Patricia Now it’s interesting you bring that up because I very particularly have said throughout my career that I think performing in a studio in front of a live audience recording, should I say in front of a live audience is probably the most difficult thing an actor will ever be asked to do. Theater is extremely demanding, but it is just you and the live audience and you are the master of whatever is coming across to the audience. But when you have cameras on you, there’s a recording of something which is going to go on a screen in people’s homes. That is the most important God that you have to bow to. That’s the one where your performance is going to be seen. But what you’re doing is getting the benefit of the joy of a live audience and what they’re there for, which is essentially to give you a response to the comedy. And you have to allow for it, but you have to keep the reality in front of the camera. And it’s a very difficult juggling act. It’s very rewarding, but it is, I think it’s very difficult. And for years, people would, it was it was terrible, snobbish attitude to doing situation comedy because people thought it was on the lower end of the dramatic remits. And actually, I, you know, I would exalt it to the top because if you can do comedy, you can do almost anything. And if you can do comedy with, as I say, with a live audience that you want to respond to, but you, you have to keep the reality to the camera, then I don’t think it gets much, much better than that.

Jace You’re currently starring in a touring production of Noel Coward’s Private Lives opposite All Creatures, series one, guest starring Nigel Havers, a production that was delayed by a year because of the COVID pandemic. What has the experience of finally getting back on on stage been like?

Patricia I really, really have to say — and we’re about to, we’ve had a break over Christmas, more about to restart next week — I agreed to do this particular production of Private Lives because it was going to the provinces. It’s a play that’s very rarely seen in the provinces. It’s seen much more often in the West End, and it’s one of the great comedies of the 20th century. And I love provincial audiences. I love the challenge of a different space that you play to every week, a different kind of audience and actually the immense joy that it brings to people when you reach out to them. But what I hadn’t been ready for, and I certainly wouldn’t have anticipated, we couldn’t, I couldn’t possibly have anticipated this when I agreed to do it. But in that year, in fact, it turned out to be about 14 months’ delay before we started, of course, everything had changed seismically. And what we therefore got was this whole extra layer. It wasn’t just that we were going out to the provinces, it’s that we were standing on the stage, at all. That we were at, we were somehow, and I really was I mean, honestly, this was not anticipated, but we became an example — ‘Okay, guys, we’re up here. We’ve got into the theater. We’re allowing ourselves to feel safe.’ So they followed suit and they came in vast numbers and they came with their masks on. And there were coachloads that came and people with zimmer frames and, you know, all manner of effort that people went to, to come to see us. Not the least because they said, ‘We haven’t been in a theater for nearly two years,’ and they wanted to come to a play that would take them out of themselves. And so the joy was double. It was twofold.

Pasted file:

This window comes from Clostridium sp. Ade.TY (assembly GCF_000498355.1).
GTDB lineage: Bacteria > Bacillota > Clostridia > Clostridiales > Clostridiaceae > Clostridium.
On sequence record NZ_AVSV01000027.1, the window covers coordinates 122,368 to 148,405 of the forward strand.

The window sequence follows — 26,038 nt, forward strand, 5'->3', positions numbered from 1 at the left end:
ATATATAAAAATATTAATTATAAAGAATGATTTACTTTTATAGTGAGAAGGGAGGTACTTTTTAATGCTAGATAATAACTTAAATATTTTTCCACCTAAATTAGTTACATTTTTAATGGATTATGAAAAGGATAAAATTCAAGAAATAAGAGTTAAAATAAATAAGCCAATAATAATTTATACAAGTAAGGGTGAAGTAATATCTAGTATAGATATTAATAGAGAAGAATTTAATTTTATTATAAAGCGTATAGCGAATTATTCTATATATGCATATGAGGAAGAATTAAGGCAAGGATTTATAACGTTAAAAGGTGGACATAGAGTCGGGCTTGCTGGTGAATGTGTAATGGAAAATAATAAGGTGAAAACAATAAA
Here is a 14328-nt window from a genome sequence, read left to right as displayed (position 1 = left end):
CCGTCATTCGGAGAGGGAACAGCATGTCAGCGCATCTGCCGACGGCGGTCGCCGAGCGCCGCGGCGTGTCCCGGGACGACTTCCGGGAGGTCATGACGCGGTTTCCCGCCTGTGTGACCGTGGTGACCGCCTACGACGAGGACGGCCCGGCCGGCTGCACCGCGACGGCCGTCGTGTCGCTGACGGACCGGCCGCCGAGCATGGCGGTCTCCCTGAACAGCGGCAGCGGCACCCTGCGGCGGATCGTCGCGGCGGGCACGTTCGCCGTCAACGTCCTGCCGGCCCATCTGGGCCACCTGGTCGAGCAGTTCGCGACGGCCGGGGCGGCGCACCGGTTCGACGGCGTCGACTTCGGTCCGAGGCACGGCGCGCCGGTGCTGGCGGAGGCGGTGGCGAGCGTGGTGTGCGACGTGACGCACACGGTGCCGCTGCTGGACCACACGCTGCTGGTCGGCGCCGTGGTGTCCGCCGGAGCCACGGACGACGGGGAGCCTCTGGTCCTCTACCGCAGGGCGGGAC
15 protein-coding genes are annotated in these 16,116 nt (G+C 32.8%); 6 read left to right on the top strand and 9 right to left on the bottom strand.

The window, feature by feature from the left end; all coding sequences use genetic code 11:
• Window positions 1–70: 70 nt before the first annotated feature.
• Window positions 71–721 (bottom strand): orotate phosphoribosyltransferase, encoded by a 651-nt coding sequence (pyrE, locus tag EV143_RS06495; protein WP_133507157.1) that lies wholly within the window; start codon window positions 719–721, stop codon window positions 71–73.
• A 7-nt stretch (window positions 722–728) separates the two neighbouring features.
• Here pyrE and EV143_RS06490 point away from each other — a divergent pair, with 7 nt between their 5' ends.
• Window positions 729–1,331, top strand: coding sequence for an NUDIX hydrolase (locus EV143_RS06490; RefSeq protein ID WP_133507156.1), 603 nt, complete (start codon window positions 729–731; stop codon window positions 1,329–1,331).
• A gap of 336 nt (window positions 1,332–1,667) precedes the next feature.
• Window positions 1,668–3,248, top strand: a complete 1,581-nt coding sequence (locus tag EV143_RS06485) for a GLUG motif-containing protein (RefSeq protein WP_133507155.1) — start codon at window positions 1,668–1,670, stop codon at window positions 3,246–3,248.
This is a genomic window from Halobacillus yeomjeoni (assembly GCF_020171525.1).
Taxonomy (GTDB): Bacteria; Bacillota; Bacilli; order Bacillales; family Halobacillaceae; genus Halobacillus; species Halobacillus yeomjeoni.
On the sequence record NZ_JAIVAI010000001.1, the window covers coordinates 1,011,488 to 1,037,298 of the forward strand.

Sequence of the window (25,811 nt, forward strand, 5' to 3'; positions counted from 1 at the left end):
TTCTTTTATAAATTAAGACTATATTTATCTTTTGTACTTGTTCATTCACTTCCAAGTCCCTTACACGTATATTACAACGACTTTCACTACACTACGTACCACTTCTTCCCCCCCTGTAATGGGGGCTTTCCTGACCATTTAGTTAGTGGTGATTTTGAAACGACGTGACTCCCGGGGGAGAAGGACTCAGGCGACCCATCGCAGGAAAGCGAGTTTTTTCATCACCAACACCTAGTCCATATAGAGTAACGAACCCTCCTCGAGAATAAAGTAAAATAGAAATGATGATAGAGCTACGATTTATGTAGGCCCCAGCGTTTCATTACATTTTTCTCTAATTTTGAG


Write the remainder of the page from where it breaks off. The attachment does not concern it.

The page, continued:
Jace I mean, I was going to say it must be symbolic of this joy of returning to the theater for so many people who haven’t been for so long that not just as an actor, but as a theatergoer, you are stepping over this threshold once again into something that hasn’t been possible for a very, very long time. Did it feel monumental, that first performance?

Patricia Well, I didn’t, we didn’t allow ourselves to be overwhelmed by the thought, but I think sometimes you know you, you, you make things as simple as possible. And the simplicity when we first started was, ‘Let’s just get through this show,’ because we’d been, I’d caught COVID while we were in rehearsals. So we lost an entire week of rehearsals when I wasn’t allowed to go in. And then we had a big catch-up to do and we would just just about on top of it by the time we did the first performance. So I think what was going on out in the auditorium was probably more than we were thinking ourselves. It was just, ‘Let’s get on and just let’s get through this first first performance and see how it goes.’ And then, of course, we were overwhelmed by the reaction.

Jace And finally, what’s next for you once Private Lives wraps up its run?

Patricia It’s series three of All Creatures Great and Small.

Jace I can’t wait for that. Patricia Hodge, thank you so very much. This has been, and I’ll say it,  — such fun.

Patricia Oh, thank you. It’s been such fun for me, too, thank you for a lovely chat.

Jace Thank you, Patricia.

Jace The Brothers Farnon have an uneasy relationship at this point in their lives — and their challenges aren’t helped by the not so-white lies they tell each other.


Siegfried What is wrong with you? For God’s sake after that fiasco with the chickens, I thought you’d finally come to your senses.

Tristan And I have – absolutely –

Siegfried I thought you’d finally started to take responsibility for your actions –

Tristan Complete responsibility, totally, but fair’s fair, old chap, you’re hardly averse to putting on a show yourself.

Siegfried I would never resort to play-acting and tomfoolery –

Tristan Oh come off it. You and your purple powder, blinding the great unwashed with the magic of science –

Siegfried That is entirely different –

Tristan I don’t see how –

Siegfried Because I know what I’m doing  –

Tristan Yes well, so do I –

Siegfried I seriously doubt that.

Tristan Well, I’ve the qualification to prove it.

Siegfried Or so you think.

Jace Samuel West and Callum Woodhouse return to the podcast, to tell the truth together, on January 30.

MASTERPIECE Studio is hosted by me, Jace Lacob, and produced by Nick Andersen. Elisheba Ittoop is our editor. The executive producer of MASTERPIECE is Susanne Simpson.